A recipe for the cookbook

Want to take PLCs to the next level?

In Stage 1, Aaron, Asim, Katie, and many other educators shared the importance of collaborating with colleagues to reflect on and apply lessons from PD Video. In Stage 2, Elaine, Jessica, and Rachel shared ideas to use video to improve collaboration with colleagues. Check out how they're bringing these ideas to life to transform collaborative PD.

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Elaine S

Downers Grove North High School


- Bank of videos that illustrate an instructional practice and connect it to specific gains in student achievement
- Question templates for each instructional practice highlighted and achievement data analysis
- Question templates for student reflection and achievement data analysis
- Recording device(s)
- Computer
- Internet Access
- Software/application to create interactive video (prototype utilizing Zaption)


- Trust-based culture that supports risk-taking in professional practice
- Culture that supports risk-taking to empower growth in professional practice
- Willingness to set work on a learning team
- Willingness to implement a new strategy and share a video of that implementation
- Willingness to examine student data for evidence of implementation success

iPD via Interactive Video and Data-Centered Learning Teams


Problem Statement & Description

Teachers have a problem with identifying and implementing specific instructional practices that increase student achievement in identified areas. Working in isolation to explore concepts and to attempt to estimate effect on student achievement based on static materials is often an ultimately frustrating exercise for both teacher and student. Flipped PD learning teams solve that problem by 1) giving teachers the opportunity to join a community based on shared goals, 2) receive feedback on a.] plan, b.] instruction and c.] effect on students, and 3) providing and developing a bank of interactive videos that highlight specific instructional practices correlated to targeted growth in student achievement.

How To


Teacher identifies area of instructional focus based on goals for student learning and specific data about student achievement for a 3-5 week cycle of individualized professional development.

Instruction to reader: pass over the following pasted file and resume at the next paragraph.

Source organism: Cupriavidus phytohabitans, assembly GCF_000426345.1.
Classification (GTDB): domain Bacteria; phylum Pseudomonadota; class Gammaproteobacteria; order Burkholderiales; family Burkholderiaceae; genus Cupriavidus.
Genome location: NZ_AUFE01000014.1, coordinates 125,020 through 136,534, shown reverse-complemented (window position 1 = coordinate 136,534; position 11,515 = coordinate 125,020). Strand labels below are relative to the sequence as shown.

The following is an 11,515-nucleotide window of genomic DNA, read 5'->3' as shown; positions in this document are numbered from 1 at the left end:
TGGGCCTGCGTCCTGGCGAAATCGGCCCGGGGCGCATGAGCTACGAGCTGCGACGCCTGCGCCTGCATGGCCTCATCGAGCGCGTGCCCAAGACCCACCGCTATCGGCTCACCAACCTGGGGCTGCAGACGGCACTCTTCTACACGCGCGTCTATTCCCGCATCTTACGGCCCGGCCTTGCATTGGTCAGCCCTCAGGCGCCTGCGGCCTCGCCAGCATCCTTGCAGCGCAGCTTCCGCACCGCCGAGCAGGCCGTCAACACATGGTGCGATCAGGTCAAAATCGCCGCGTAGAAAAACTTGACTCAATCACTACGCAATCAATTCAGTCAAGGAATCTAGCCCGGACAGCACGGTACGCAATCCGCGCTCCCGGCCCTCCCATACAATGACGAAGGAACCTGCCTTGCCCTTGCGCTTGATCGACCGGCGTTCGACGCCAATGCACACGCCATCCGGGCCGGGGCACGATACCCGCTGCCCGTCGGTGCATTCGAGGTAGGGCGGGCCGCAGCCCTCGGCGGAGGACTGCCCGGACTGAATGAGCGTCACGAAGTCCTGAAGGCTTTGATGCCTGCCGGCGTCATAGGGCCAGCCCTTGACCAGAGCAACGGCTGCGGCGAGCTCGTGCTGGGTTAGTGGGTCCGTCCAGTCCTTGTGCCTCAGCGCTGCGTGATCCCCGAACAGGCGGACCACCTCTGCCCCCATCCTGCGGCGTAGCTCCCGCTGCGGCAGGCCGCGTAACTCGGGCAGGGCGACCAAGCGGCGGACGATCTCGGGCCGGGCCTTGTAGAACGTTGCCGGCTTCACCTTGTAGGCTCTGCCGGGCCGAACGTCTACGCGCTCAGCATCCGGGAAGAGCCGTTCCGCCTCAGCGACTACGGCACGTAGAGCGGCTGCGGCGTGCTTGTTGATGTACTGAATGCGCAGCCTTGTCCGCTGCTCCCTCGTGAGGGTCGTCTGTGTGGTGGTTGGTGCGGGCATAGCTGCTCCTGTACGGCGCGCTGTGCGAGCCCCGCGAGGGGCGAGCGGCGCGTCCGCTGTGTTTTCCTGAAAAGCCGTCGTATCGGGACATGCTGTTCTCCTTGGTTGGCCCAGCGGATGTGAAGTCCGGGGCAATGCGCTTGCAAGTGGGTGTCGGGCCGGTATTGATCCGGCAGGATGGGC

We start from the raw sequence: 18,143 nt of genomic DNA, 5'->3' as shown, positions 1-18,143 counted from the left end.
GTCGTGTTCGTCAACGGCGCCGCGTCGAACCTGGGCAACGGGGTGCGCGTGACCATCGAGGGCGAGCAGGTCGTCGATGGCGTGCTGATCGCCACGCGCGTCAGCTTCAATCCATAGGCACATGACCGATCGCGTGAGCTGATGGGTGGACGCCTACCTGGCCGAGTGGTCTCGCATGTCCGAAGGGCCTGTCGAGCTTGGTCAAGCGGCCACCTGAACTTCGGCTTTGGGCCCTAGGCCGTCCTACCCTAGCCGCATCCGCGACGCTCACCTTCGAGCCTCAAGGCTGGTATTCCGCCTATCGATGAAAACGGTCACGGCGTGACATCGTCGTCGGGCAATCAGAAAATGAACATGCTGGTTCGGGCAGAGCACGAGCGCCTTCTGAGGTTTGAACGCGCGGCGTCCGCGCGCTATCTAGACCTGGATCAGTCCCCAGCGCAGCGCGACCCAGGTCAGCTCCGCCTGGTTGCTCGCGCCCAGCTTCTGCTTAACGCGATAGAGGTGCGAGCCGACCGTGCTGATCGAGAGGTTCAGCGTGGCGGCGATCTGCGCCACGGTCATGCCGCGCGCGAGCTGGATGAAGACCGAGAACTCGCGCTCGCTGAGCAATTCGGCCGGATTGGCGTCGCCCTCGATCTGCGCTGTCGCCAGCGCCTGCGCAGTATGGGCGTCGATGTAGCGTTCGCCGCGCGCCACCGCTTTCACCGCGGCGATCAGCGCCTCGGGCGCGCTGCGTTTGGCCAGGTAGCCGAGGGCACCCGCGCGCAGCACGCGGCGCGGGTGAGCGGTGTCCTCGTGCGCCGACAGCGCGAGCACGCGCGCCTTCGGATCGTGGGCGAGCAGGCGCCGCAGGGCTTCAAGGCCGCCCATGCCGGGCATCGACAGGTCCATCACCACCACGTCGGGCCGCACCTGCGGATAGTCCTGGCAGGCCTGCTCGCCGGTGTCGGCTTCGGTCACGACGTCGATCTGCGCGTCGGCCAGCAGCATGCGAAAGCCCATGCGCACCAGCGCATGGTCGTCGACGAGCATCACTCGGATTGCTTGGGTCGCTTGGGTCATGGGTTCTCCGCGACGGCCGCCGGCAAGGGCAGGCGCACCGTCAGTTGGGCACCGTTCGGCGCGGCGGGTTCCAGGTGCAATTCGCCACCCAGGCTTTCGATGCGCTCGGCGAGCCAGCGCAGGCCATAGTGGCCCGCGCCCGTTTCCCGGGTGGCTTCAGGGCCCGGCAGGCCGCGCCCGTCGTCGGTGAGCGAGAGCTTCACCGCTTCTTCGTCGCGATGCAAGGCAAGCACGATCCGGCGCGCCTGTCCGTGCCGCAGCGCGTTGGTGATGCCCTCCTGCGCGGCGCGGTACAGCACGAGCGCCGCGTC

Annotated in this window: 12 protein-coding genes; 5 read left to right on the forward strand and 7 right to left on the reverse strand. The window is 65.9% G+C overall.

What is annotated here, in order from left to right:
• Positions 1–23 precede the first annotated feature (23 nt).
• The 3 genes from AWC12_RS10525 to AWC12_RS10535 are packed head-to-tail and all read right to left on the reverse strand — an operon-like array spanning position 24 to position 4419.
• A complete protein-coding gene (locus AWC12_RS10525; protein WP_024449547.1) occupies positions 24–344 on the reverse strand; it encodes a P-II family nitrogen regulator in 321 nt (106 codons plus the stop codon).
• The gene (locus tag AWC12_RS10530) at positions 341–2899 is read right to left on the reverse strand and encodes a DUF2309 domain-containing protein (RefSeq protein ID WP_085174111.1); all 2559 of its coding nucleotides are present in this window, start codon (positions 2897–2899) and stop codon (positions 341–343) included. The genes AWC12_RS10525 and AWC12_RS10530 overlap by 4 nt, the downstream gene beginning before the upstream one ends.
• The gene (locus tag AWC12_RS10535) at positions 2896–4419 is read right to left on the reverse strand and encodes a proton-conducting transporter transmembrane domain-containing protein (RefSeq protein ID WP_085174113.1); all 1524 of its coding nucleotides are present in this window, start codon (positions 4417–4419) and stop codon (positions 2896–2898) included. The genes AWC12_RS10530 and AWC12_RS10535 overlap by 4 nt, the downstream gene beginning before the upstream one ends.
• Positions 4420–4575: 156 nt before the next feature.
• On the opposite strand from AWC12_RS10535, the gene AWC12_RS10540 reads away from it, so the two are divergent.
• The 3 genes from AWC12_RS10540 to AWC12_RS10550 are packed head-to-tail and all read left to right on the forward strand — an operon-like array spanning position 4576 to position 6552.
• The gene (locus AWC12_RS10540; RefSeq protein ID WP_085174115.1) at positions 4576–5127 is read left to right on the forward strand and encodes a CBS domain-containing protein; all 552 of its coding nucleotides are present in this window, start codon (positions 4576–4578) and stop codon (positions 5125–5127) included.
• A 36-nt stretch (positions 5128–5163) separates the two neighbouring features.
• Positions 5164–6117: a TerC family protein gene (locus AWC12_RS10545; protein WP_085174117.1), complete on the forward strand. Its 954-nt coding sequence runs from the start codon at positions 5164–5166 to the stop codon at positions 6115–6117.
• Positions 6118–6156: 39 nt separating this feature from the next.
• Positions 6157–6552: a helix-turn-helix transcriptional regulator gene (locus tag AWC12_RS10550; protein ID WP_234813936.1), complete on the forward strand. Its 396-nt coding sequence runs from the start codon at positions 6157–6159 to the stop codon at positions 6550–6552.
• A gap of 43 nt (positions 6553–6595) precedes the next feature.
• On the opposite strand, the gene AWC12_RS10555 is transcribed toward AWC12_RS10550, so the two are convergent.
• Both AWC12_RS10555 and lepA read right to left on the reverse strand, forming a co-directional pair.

In a learning team with a common focus and facilitated by an instructional coach, teacher individually watches and processes the instructional strategy in action.


The learning team and facilitator discusses individual processing and develops a blueprint for strategy implementation and collection of evidence of student learning.


Learning team records strategy implementation and uploads into software/application, which automatically populates each team member’s video with questions from the processing template


The learning team individually views and processes the new videos, followed by group processing analysis, evaluation, reflection, and goal setting.


The team members may choose to repeat the cycle, join a new learning team with a new focus, etc.

Evidence to know we're on the right track

We’ll know the test is successful when:
● Teachers work in learning teams to successfully identify and implement instructional practice that targets areas of student achievement based on classroom data
○ Determined by student data
● Students independently and successfully use the skills 90% of the time implemented as a result of the teacher learning teams

Protips for Practical Problem Solving

- Targeted, condensed videos.
- Provide templates/question frames.
- Provide list of strategies highlighted in videos with correlations to specific student achievement gains.
- Create opportunity for final reflection, move-on criteria, culminating analysis, etc., to assist teachers and facilitators in understanding when/how to move on to the next topic or cycle.
- Involve students in the evaluation of instructional strategy.
- Provide videos in setting that will not be blocked by district YouTube filters if applicable.
- Create discussion protocols that support risk-taking and thoughtful, constructive analysis.
- Consider whether a particular group/district might prefer to organize learning teams in specific ways (e.g., Danielson, district goals, etc.).
- Consider means of longitudinal analysis of the Flipped iPD model, school vs. district vs. region v. network implementation. etc.


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